The hardest thing …

The hardest thing in the world is to simplify your life. It’s so easy to make it complex. What’s important is leading an examined life.

– Yvon Chouinard

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I think we ought to read …

I think we ought to read only the kind of books that wound and stab us. If the book we are reading doesn’t wake us up with a blow on the head, what are we reading it for? …we need the books that affect us like a disaster, that grieve us deeply, like the death of someone we loved more than ourselves, like being banished into forests far from everyone, like a suicide. A book must be the axe for the frozen sea inside us.

— Franz Kafka, January 27, 1904

Without realizing it …

Without realizing it, we fill important places in each other’s lives. It’s that way with the guy at the corner grocery, the mechanic at the local garage, the family doctor, teachers, neighbors, coworkers. Good people who are always “there,” who can be relied upon in small, important ways. People who teach us, bless us, encourage us, support us, uplift us in the dailiness of life. We never tell them. I don’t know why, but we don’t.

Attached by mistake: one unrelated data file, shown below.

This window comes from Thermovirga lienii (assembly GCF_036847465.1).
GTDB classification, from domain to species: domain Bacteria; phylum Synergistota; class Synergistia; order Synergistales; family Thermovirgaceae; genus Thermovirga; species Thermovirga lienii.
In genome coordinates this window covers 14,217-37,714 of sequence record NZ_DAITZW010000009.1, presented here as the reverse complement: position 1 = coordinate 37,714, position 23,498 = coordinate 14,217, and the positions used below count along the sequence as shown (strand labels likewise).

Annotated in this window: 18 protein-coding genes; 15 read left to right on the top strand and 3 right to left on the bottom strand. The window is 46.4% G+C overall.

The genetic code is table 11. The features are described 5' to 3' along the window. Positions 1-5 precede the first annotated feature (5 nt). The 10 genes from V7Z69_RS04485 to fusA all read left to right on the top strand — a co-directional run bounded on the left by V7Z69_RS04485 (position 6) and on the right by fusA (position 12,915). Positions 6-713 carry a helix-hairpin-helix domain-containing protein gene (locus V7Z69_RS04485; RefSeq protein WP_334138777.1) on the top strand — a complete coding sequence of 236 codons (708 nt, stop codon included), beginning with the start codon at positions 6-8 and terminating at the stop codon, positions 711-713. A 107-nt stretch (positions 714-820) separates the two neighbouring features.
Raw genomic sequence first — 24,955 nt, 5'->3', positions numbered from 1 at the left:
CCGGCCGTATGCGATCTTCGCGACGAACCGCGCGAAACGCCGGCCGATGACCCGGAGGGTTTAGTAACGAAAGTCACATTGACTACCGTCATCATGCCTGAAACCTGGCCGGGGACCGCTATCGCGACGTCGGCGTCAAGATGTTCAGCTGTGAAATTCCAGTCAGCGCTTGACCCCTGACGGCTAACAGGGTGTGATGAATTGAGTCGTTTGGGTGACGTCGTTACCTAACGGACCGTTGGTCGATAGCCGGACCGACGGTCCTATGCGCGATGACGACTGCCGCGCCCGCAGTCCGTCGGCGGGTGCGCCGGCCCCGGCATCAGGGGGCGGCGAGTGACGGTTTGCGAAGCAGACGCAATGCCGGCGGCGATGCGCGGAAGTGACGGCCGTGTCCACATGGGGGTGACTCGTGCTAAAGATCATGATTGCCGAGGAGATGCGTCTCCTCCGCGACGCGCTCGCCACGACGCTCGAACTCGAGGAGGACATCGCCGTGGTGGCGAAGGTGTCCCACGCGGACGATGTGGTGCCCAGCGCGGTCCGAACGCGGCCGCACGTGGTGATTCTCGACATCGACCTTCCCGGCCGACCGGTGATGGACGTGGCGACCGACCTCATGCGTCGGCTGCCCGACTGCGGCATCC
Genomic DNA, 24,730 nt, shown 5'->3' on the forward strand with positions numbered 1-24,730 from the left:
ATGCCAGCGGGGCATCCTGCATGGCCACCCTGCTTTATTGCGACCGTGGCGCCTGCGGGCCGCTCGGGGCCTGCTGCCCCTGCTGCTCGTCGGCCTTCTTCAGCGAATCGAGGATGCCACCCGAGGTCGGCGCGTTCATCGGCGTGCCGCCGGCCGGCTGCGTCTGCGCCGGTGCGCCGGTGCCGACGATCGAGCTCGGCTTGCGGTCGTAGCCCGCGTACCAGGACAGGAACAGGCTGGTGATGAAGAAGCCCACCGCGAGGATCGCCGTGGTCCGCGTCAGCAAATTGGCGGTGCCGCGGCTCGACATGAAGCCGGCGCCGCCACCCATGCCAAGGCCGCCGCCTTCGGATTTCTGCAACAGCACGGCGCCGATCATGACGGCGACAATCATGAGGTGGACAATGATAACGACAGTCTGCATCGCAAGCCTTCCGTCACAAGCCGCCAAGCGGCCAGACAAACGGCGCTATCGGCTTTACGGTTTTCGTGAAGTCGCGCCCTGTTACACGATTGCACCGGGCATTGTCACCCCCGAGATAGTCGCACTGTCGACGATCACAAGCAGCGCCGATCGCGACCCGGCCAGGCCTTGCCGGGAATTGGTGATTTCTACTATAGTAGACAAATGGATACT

And, of course, we fill that role ourselves. There are those who depend in us, watch us, learn from us, take from us. And we never know.

You may never have proof of your importance, but you are more important than you think. There are always those who couldn’t do without you. The rub is that you don’t always know who.

– Robert Fulghum

from “Bodily Harm”

“Being in love was like running barefoot along a street covered with broken bottles. It was foolhardy, and if you got through it without damage it was only by sheer luck. It was like taking off your clothes at lunchtime in a bank. It let people think they knew something about you that you didn’t know about them, it gave them power over you. It made you visible, soft, penetrable; it made you ludicrous.”

– Margaret Atwood

We have been called …

We have been called to heal wounds, to unite what has fallen apart, and to bring home those who have lost their way.

– St. Francis of Assisi

A strong case against “not my circus, not my monkeys.”